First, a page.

The Chicago Architecture Center offers a fabulous, in-a-nutshell overview of the history of Chicago’s groundbreaking architecture. It’s also the perfect launch pad for discovering the city’s stunning buildings and their enduring legacy, making you feel right at home in the midst of all those skyscrapers.
Here are five reasons to make the center your first stop on your tour of Chicago’s architecture.
1. It’s in an iconic Chicago building
The Chicago Architecture Center is located in the perfect spot — at One Illinois Center (111 E. Wacker Drive), a building designed by Ludwig Mies van der Rohe, a pioneer of modern architecture. Mies van der Rohe was the director of the Illinois Institute of Technology’s College of Architecture for 20 years, and is recognized today as one of the most influential architects of the 20th century. Completed in 1967, he designed One Illinois Center in the International Style, which an emphasis on volume, the use of planes of glass to enclose spaces, and a reliance on the elegance of materials and technical perfection over applied decoration. Another great thing about the building: sweeping views of the Chicago skyline, which brings us to the second reason to visit.
2. It’s located right above the Chicago Riverwalk
Every enormous window looks out onto stunning views of Chicago’s award-winning Riverwalk just below. Cross the street and descend the stairs at DuSable Bridge to discover a pedestrian-friendly path extending from Lake Shore Drive to Lake Street. Take your pick of places to start exploring: Turn left and you’ll find the McCormick Bridgehouse & Chicago River Museum, patio wining and dining at City Winery, floating gardens, and even fishing. Turn right for river adventures with Urban Kayaks and a taste of the Carribean at Island Party Hut. The Riverwalk is also where you’ll board for jaw-dropping architectural tours on the water (more on that later).
3. Its Skyscraper Gallery is amazing
Chicago is the birthplace of the modern skyscraper, which is only one of the reasons to visit the Skyscraper Gallery. Another is Building Tall, a display of towering scale models of the world’s tallest buildings. From the Petronas Towers in Kuala Lumpur and the Chrysler Building in New York, to Chicago’s own 875 N. Michigan Ave. (formerly the John Hancock Center) and Willis Tower (formerly the Sears Tower), each ethereal model is replicated down to the last detail.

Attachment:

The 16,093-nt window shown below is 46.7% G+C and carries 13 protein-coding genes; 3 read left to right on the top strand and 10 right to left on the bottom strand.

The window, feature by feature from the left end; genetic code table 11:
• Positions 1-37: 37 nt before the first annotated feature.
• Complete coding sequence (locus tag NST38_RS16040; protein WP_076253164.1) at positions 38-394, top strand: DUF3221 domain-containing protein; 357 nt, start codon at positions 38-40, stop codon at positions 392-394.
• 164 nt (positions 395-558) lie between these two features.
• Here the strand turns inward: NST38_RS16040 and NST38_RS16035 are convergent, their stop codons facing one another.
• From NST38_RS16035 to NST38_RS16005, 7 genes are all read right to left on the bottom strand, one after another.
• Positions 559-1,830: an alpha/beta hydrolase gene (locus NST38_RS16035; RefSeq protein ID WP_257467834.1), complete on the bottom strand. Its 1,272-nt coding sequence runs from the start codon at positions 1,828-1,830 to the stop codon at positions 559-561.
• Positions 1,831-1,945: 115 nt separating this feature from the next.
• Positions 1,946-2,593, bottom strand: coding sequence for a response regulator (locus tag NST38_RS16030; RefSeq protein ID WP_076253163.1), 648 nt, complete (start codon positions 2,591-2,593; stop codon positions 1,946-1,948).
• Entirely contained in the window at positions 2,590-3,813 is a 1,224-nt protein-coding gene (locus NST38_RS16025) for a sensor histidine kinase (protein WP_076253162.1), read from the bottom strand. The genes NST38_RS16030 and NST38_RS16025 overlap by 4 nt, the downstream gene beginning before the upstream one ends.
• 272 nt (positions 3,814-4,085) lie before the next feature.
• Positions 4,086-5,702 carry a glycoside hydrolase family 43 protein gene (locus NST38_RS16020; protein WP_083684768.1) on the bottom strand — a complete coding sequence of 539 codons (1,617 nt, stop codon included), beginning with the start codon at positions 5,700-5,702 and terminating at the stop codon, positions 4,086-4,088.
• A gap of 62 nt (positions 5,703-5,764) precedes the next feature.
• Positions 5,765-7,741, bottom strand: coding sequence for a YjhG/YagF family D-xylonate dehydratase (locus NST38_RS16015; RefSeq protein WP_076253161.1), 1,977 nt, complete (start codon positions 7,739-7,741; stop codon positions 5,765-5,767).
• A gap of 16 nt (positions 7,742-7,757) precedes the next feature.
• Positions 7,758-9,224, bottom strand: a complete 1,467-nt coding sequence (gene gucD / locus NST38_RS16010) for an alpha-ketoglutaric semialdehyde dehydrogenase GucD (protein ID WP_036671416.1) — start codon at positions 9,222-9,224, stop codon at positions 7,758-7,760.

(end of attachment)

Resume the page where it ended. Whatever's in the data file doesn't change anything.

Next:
4. You can see the Great Chicago Fire as it happened
The center’s model of the City of Chicago is located in an atmospheric, low-lit gallery — the perfect spot for all the drama you’ll see unfold here. The model includes more than 4,200 individual buildings, reproduced with startling accuracy, while dynamic video, interactive touch screens, and light projections bring to life everything from the devastating Great Chicago Fire of 1871, which destroyed most of the city, to the triumphant rebuilding of the city and a new era of architectural wonder.
Don’t miss out on the other exhibits in the space, too, including At Home in Chicago, where you can peek inside the city’s most iconic styles of residential architecture.
5. It’s your starting point for great tours
You have your pick of more than 85 walking, bus, and boat tours (which you can book at the center or online), with everything from Historic Treasures of Chicago’s Golden Age to Chicago Modern offered seasonally. If you’d rather sit back and enjoy the ride than walk, a double-decker bus tour ($35 and up) is a great way to go. One of the most popular tours, however, is by boat.
The Chicago Architecture Foundation Center River Cruise aboard Chicago’s First Lady was voted Chicago’s #1 tour by TripAdvisor users. It’s led by highly trained Chicago Architecture Center docents (they undergo hours of training, by the way), who tell the stories of over 50 buildings along the Chicago River. In the meantime, you’ll relax on a luxurious vessel and enjoy amazing views of the city skyline. Tickets run in the ballpark of $45. (Tip: Buy a river cruise and Chicago Architecture Center combo ticket, and you’ll save $7.)
Chicago’s First Lady boats depart just below the Chicago Architecture Center on the southeast corner of the Michigan Avenue Bridge at Wacker Drive, along the Chicago Riverwalk. The blue awning marks the spot.
The Chicago Architecture Center), One Illinois Center, 111 E. Wacker Drive